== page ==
Comanche Moon by Jack Jackson

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Synopsis

Jack Jackson’s Comanche Moon is the extraordinary story of Cynthia Ann Parker, a white settler child kidnapped by a band of Comanche Indians in 1836 in Texas. Brought up as a Comanche, she became the wife of a feared Comanche warrior and gave birth to Quanah, a warrior-son who became chief of the Comanches and eventually led them in their last great battles against the relentlessly encroaching white settlers. This is the story of their defeat and the end of the Comanche Nation’s dominance of the Texas plains.

Jackson is one of the original figures of the American underground comics movement of the 1960s. Unlike his peers, whose comics celebrated the counterculture, Jackson instead created lively, detailed and historically accurate works that chronicle the bloody, fascinating history around the founding of Texas. Told against a rich backdrop of 19th century life and the complex historical and political conflicts that fueled the brutal wars between Native Americans and settlers, the story of Naduah the white Comanche represents non-fiction comics at its best.

 

About Jack Jackson

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Jack Jackson, a.k.a. "Jaxon," is considered by many to be the first underground comix artist. He was born in 1941 and died in 2006 in his home state of Texas. Ron Hansen is the author of more than 20 books, stories, and anthologies. He received the Award in Literature from the American Academy and Institute of Arts and Letters for his book Nebraska, a collection of short fiction, in 1989. Some of his other works include Mariette in Ecstasy; the children's book The Shadowmaker; Desperadoes; The Assassination of Jesse James by the Coward Robert Ford, which won the John Edgar Wideman Award in 1984; and the novel Atticus, a suspenseful murder mystery detailing a father's fierce love for his son. Atticus was a finalist for the National Book Award in 1996. Among the anthologies written by Hansen are The Sun So Hot I Froze To Death, Can I Just Sit Here For A While?, and True Romance. His short stories, with titles ranging from "His Dog" to "Playland," have appeared in the Stanford Alumni Magazine, Atlantic Monthly, the Iowa Review, Esquire, and many others. Besides holding Guggenheim and National Endowment for the Arts fellowships, Hansen has received a Lyndhurst Foundation Grant and is a fellow of the University of Michigan Society of Fellows. Hansen has also held the position of Gerald Manley Hopkins S.J. Professor of Arts and Humanities at Santa Clara University.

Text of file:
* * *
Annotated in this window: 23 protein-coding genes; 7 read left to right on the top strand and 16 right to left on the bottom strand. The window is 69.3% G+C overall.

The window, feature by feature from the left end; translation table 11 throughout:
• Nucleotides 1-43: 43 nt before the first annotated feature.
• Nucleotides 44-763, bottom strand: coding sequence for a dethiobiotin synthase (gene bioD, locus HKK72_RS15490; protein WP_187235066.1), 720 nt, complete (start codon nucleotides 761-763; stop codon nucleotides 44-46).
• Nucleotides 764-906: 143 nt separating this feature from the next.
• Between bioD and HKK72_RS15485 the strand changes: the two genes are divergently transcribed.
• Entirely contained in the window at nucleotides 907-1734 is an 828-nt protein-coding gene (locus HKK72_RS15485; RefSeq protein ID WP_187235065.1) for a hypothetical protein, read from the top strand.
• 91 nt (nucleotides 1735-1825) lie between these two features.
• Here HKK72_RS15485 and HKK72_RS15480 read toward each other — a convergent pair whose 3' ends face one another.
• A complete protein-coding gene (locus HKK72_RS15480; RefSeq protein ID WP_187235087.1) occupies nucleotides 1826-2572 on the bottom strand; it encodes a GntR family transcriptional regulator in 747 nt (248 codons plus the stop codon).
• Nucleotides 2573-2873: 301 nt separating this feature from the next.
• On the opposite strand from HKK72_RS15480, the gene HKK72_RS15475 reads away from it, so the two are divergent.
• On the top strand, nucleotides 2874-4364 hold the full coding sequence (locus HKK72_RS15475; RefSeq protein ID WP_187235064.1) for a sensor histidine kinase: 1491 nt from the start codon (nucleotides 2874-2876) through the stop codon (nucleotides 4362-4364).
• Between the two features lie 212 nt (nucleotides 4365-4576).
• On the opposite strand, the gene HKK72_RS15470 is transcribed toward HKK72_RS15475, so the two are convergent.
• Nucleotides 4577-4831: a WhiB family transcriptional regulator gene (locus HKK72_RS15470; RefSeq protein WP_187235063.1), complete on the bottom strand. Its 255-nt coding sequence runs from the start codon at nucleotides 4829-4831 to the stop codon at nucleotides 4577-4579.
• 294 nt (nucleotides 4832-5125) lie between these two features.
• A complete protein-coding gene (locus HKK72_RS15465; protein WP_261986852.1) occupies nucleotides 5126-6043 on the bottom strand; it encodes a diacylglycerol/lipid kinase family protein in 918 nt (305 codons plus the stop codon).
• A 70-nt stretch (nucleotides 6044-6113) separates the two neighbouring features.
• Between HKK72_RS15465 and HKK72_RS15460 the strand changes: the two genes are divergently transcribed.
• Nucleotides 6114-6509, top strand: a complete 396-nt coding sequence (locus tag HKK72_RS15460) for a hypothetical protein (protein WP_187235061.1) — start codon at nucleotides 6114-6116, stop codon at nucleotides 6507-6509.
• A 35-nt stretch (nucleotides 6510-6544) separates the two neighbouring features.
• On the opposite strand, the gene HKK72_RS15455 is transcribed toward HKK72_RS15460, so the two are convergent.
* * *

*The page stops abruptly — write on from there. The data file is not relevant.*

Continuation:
Published June 1, 1979 by Texas a & M Univ Pr. 119 pages
Genres: Comics & Graphic Novels, History, Biographies & Memoirs. Fiction

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This story recounts the last days of the war-loving Comanche tribe, their nomadic existence and their eventual concession to white settlers.

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